Paula: " ...what's that?"
    Blank Reg: "It's a book!"
    Paula: "Well, what's that?"
    Blank Reg: "It's a non-volatile storage medium.
                It's very rare. You should have one."
    Paula: "Stuff it!"

That show was way ahead of its time.

// Blank is beautiful!

Huxley though... I don't think it's really about whether Orwell was right or Huxley, I think they both are.

Negative reinforcement is possible once its popular enough and has a large enough installed base to make not having one a deviation from the norm, a warning signal. Like not having a TV or facebook account today.

The way it'll be rolled out to achieve that large enough installed base to become normalcy will be strictly positive enforcement.

All carrots to start out because there's too much legacy propaganda in western dead white male culture that no one reads anymore. After the tipping point is reached, then the carrots get put away and the sticks come out.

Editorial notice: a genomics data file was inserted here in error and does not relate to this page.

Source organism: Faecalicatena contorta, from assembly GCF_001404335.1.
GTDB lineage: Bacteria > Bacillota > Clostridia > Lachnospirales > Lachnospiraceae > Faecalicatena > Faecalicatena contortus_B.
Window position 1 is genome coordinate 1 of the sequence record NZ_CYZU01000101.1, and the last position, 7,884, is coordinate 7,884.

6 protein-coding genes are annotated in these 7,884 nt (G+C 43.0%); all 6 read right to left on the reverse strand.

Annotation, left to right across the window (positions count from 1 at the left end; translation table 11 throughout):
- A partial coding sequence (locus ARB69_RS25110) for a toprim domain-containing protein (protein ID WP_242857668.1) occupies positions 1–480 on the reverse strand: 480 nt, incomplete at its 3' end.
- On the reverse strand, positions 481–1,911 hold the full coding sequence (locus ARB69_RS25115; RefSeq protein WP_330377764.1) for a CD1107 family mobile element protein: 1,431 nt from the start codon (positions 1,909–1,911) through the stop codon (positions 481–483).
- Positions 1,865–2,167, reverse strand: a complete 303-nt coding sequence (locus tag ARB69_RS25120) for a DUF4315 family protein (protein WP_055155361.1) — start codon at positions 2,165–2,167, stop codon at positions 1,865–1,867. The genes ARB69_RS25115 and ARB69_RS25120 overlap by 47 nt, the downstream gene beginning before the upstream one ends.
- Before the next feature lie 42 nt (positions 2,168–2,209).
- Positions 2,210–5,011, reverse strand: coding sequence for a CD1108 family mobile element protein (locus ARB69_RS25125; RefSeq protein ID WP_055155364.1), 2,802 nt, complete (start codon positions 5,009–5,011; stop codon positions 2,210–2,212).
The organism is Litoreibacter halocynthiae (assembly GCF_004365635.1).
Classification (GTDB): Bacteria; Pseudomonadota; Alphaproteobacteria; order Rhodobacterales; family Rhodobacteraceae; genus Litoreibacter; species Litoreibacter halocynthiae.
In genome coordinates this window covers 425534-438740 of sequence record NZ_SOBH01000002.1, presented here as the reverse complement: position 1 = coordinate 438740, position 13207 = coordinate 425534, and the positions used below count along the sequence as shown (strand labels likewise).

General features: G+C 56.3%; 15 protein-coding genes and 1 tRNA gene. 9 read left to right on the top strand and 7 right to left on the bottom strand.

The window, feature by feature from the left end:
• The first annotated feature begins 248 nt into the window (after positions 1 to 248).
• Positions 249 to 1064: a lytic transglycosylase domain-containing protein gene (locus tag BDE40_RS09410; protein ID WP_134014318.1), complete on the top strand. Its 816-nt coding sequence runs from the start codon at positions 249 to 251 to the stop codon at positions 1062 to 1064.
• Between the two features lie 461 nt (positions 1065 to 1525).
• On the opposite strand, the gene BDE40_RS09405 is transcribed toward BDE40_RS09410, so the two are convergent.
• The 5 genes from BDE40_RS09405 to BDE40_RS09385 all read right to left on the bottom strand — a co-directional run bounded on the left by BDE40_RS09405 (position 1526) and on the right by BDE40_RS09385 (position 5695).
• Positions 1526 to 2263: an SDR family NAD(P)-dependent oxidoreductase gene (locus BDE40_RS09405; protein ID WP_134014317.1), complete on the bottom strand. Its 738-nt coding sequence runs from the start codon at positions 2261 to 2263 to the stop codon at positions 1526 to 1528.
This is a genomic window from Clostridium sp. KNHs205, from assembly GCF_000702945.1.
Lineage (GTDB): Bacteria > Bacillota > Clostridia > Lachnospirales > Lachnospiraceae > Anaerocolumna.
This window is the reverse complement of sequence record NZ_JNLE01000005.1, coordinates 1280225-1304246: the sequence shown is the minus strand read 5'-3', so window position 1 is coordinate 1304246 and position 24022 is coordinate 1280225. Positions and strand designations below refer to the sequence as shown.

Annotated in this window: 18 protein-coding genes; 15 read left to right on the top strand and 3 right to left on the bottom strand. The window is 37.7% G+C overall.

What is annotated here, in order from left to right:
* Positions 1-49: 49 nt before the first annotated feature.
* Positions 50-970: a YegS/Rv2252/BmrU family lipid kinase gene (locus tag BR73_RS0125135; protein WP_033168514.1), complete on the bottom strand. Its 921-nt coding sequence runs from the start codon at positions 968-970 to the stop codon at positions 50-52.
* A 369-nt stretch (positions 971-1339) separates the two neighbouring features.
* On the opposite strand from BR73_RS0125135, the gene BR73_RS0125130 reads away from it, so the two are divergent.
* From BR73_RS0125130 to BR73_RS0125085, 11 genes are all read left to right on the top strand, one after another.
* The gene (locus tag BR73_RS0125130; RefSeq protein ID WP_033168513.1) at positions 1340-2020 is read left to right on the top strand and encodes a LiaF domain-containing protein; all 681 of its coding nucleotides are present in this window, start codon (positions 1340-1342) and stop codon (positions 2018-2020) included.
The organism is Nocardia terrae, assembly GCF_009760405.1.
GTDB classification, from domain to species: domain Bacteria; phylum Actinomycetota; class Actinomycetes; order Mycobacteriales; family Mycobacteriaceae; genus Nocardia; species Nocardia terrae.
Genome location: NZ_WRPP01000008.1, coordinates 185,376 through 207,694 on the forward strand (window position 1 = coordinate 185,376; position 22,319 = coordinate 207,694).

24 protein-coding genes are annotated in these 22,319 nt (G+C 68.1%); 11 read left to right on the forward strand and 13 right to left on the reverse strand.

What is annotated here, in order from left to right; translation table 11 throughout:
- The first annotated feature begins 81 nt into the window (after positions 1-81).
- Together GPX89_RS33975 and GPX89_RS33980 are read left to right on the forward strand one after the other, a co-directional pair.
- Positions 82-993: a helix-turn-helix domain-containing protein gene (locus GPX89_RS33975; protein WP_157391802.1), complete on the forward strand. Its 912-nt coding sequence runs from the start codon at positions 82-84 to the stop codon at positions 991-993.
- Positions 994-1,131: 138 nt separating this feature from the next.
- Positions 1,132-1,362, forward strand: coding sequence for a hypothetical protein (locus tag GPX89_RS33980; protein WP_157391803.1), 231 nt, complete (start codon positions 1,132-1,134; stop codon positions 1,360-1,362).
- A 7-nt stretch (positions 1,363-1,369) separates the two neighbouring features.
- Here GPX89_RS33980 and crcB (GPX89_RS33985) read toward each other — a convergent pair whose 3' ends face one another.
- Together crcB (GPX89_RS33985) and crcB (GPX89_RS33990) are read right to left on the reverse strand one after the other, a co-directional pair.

Depends... If the people knew they had the ability to use this technology for making personal calls or checking the latest weather, sports, etc, then I'd actually believe people would be willing to pay for it.

Perhaps the "baby cam" feature is a less grim way of indicating that caregivers can use this for surveillance of cognitively declining parents. "Telescreens, not just for the thought police anymore!"

My first thought of the "rejectable" call was that this would be a way to communicate with my declining grandmother who would neither understand the buttons or be able to muster a "accept call alexa"

"And but so why the abrupt consumer retreat back to good old voice-only telephoning?

The answer, in a kind of trivalent nutshell, is: (1) emotional stress, (2) physical vanity, (3) a certain queer kind of self- obliterating logic in the microeconomics of consumer high-tech."